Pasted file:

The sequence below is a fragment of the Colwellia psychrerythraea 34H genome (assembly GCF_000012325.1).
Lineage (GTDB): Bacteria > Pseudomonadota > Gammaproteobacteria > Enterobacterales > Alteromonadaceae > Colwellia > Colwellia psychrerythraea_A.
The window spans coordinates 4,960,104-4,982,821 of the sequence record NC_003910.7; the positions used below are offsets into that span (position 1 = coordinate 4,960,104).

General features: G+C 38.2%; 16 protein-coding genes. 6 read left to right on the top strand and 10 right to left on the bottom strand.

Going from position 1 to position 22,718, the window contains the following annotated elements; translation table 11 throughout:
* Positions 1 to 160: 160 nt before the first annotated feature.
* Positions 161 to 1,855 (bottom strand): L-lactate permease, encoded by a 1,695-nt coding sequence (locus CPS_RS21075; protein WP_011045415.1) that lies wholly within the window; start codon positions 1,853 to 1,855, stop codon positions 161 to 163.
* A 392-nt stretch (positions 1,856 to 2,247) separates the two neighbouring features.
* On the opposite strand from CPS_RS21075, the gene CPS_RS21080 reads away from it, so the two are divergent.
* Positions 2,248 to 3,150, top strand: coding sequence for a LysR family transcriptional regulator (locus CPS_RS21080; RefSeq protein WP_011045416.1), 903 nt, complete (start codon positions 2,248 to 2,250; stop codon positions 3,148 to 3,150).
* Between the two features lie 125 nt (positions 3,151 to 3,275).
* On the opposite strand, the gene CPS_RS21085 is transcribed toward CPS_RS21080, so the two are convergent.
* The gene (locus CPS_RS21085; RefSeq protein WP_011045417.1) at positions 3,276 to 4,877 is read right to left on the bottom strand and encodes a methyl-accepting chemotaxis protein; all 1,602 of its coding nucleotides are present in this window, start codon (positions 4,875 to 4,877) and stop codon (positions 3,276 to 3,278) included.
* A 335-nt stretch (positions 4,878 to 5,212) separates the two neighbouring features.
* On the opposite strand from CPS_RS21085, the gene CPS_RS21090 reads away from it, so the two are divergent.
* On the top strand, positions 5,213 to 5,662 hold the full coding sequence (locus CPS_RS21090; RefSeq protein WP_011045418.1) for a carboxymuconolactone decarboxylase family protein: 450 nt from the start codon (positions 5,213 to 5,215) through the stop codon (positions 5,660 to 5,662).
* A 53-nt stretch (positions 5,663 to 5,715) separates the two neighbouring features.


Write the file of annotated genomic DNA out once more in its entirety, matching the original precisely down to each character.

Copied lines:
The sequence below is a fragment of the Colwellia psychrerythraea 34H genome (assembly GCF_000012325.1).
Lineage (GTDB): Bacteria > Pseudomonadota > Gammaproteobacteria > Enterobacterales > Alteromonadaceae > Colwellia > Colwellia psychrerythraea_A.
The window spans coordinates 4,960,104-4,982,821 of the sequence record NC_003910.7; the positions used below are offsets into that span (position 1 = coordinate 4,960,104).

General features: G+C 38.2%; 16 protein-coding genes. 6 read left to right on the top strand and 10 right to left on the bottom strand.

Going from position 1 to position 22,718, the window contains the following annotated elements; translation table 11 throughout:
* Positions 1 to 160: 160 nt before the first annotated feature.
* Positions 161 to 1,855 (bottom strand): L-lactate permease, encoded by a 1,695-nt coding sequence (locus CPS_RS21075; protein WP_011045415.1) that lies wholly within the window; start codon positions 1,853 to 1,855, stop codon positions 161 to 163.
* A 392-nt stretch (positions 1,856 to 2,247) separates the two neighbouring features.
* On the opposite strand from CPS_RS21075, the gene CPS_RS21080 reads away from it, so the two are divergent.
* Positions 2,248 to 3,150, top strand: coding sequence for a LysR family transcriptional regulator (locus CPS_RS21080; RefSeq protein WP_011045416.1), 903 nt, complete (start codon positions 2,248 to 2,250; stop codon positions 3,148 to 3,150).
* Between the two features lie 125 nt (positions 3,151 to 3,275).
* On the opposite strand, the gene CPS_RS21085 is transcribed toward CPS_RS21080, so the two are convergent.
* The gene (locus CPS_RS21085; RefSeq protein WP_011045417.1) at positions 3,276 to 4,877 is read right to left on the bottom strand and encodes a methyl-accepting chemotaxis protein; all 1,602 of its coding nucleotides are present in this window, start codon (positions 4,875 to 4,877) and stop codon (positions 3,276 to 3,278) included.
* A 335-nt stretch (positions 4,878 to 5,212) separates the two neighbouring features.
* On the opposite strand from CPS_RS21085, the gene CPS_RS21090 reads away from it, so the two are divergent.
* On the top strand, positions 5,213 to 5,662 hold the full coding sequence (locus CPS_RS21090; RefSeq protein WP_011045418.1) for a carboxymuconolactone decarboxylase family protein: 450 nt from the start codon (positions 5,213 to 5,215) through the stop codon (positions 5,660 to 5,662).
* A 53-nt stretch (positions 5,663 to 5,715) separates the two neighbouring features.